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RFC, an ugly parser hack (and a bin-xml variant)

P: n/a
for various reasons, I added an imo ugly hack to my xml parser.
basically, I wanted the ability to have binary payload within the xml parse
trees.

this was partly because I came up with a binary xml format (mentioned more
later), and thought it would be "useful" to be able to store binary data
inline with this format, and still wanted to keep things balanced (whatever
the binary version can do, the textual version can do as well).

the approach involved, well, a bastardized subset of xml-data.
the attribute 'dt:dt' now has a special meaning (along with the rest of the
'dt' namespace prefix), and the contents of such nodes are parsed specially
(though still within xml's syntactic rules, eg, as a normal xml text glob).

(an alternative would have been leaving the trees and textual-parser as-is,
but doing this in the binary-xml reader/writer, but I opted to hack the text
version as, otherwise, there is no real point in this feature anyways...).

<foo dt:dt="binary.base64">
adz6A7dG9TaB41H7D6G5KSt3
</foo>

I wonder if anyone has suggestions for a better approach?

(the risk here being that one might want to use the 'dt' prefix for
something else, and this is an actual parser-hack rather than a more generic
semantics hack...).
other comments:
for the most part, my xml stuff is being used for "offline" uses, though
avoiding my stuff blowing up when dealing with generic xml would be
preferable (this happens occasionally, making me go and patch up whatever in
the parser/other code).

no schemas or similar are used, really, anywhere. pretty much everything
tends to be hard-coded c code, which is expected to deal with whatever.
likewise, many of the formats are ad-hoc and can change randomly (most
things use an "ignore what is not understood" policy).

my parser only really implements a subset of xml anyways (entities, dtd's,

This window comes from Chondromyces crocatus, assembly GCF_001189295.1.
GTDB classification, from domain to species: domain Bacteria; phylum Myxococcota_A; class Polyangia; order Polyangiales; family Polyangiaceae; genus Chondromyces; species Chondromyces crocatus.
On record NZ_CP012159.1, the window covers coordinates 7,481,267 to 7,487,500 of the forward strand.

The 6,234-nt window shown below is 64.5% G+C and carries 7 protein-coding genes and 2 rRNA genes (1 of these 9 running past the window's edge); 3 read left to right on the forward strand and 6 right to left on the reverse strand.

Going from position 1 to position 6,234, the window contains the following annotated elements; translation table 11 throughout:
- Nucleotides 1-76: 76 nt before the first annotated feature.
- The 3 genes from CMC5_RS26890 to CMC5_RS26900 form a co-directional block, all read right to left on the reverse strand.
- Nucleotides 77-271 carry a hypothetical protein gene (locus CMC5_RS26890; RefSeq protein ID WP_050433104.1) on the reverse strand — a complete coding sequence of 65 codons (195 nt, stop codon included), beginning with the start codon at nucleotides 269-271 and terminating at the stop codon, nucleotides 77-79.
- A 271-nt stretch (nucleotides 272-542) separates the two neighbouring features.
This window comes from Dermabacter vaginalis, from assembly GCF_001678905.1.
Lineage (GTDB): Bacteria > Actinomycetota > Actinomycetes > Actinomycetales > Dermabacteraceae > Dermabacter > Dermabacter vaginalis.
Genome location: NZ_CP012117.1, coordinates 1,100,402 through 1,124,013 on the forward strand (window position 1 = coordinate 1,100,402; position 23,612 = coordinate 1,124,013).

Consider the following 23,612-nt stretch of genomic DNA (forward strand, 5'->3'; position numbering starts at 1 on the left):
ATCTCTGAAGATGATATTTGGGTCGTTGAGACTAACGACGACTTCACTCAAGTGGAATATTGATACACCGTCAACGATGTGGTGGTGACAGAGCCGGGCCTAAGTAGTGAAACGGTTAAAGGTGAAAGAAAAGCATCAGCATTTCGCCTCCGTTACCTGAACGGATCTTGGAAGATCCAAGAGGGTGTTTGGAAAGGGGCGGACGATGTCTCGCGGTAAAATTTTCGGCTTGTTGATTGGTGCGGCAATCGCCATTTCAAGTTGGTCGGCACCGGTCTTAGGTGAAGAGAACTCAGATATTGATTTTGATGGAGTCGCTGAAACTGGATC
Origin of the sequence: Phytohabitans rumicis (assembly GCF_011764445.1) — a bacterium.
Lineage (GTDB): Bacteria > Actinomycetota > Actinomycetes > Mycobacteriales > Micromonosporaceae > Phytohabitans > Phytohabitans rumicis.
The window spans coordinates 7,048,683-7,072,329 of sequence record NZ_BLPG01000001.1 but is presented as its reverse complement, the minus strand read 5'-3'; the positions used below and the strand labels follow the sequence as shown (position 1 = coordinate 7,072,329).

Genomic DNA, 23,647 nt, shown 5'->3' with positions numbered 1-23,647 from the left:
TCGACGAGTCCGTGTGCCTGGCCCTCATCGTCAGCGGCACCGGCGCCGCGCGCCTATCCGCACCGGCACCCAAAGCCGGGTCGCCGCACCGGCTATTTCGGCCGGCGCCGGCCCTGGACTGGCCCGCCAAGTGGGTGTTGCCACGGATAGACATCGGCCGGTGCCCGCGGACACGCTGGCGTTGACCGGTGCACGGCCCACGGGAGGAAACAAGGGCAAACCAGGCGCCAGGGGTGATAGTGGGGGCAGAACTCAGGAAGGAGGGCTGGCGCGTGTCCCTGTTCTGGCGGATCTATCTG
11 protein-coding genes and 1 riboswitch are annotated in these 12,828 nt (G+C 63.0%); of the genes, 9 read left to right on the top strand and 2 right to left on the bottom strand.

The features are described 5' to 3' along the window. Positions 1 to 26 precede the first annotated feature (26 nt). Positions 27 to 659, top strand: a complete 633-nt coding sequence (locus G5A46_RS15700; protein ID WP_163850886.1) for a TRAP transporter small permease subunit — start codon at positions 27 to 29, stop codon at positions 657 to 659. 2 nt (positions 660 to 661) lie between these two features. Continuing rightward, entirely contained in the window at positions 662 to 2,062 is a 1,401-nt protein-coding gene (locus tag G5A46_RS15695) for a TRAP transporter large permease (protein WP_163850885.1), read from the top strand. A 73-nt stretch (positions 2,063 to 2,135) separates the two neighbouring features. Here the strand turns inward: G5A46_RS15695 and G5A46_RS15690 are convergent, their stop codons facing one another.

.... are ignored, and only built-in entities are handled). it does, however,
have basic namespaces support, and things like 'CDATA', it skips comments,
....
about the binary format (for anyone that cares):

well, I presently have no real intent on trying to push it as any form of
standard or trying to compete with anything.

everyone can do as they will imo, just I want to use the format for things
which the textual variety is not that well suited, eg, being intermixed with
other binary data (as a particular example, for storing the object
files+bytecode for a newer interpreter of mine, other possible uses may
include persistent data stores and similar, storage of geometric/3d data,
for which I have typically used other formats, ...).
for some of these things, xml is used as an internal representation,
sometimes flattening to some other external representation (eg:
line-oriented text or a binary format).

it is, well, signifigantly faster than my textual parser, largely because of
the dramatic reduction in memory allocation. this is partly because, as a
matter of the format's operation, most strings are merged. likewise, it is a
bit smaller (around 20-30% the original size in my testing), which is a bit
worse than what I can get from "real" compressors, but this is no big loss.

and, also, the code is smaller (though, after adding features like integers,
lz+markov text compression, cdata, ... it is around 800 loc, vs. about 1700